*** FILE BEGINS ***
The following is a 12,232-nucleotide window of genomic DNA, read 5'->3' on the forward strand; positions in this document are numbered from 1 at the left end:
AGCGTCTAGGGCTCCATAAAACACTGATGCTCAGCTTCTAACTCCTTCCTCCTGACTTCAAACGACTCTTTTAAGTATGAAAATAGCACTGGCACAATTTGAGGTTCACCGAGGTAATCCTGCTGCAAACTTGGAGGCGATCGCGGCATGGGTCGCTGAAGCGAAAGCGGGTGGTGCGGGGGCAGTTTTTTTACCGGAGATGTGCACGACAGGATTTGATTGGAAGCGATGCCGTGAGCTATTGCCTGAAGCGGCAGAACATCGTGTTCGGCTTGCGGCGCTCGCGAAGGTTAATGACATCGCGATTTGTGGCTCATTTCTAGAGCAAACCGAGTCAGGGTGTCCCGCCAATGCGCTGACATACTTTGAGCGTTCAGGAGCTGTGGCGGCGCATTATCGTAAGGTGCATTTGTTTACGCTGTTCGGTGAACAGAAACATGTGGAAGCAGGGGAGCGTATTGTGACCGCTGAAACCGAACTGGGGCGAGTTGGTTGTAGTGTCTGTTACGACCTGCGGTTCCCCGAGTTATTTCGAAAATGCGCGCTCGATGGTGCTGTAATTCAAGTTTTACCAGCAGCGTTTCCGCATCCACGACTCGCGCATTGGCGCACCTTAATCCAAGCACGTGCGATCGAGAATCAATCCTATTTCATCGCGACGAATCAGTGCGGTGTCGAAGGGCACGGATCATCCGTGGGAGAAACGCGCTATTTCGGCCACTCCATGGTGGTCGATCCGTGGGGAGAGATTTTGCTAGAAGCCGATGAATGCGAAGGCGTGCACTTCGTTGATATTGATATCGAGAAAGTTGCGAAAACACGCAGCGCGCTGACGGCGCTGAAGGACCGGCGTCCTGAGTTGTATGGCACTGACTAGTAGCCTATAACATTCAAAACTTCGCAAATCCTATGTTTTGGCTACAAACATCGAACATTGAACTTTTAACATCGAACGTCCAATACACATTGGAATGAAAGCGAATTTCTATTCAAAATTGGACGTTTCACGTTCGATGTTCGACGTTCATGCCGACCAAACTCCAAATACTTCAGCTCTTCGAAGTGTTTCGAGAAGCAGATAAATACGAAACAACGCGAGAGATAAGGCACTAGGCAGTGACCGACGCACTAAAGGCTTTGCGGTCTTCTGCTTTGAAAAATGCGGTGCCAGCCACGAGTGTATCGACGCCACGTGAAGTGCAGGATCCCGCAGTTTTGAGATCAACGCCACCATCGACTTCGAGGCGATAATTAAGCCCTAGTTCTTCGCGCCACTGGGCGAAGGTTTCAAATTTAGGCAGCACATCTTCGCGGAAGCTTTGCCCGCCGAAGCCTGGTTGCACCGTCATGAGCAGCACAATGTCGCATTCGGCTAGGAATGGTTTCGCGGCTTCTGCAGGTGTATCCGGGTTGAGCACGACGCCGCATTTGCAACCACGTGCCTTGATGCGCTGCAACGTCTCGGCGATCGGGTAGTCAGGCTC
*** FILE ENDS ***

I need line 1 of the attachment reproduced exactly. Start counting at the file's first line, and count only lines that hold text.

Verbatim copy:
The following is a 12,232-nucleotide window of genomic DNA, read 5'->3' on the forward strand; positions in this document are numbered from 1 at the left end: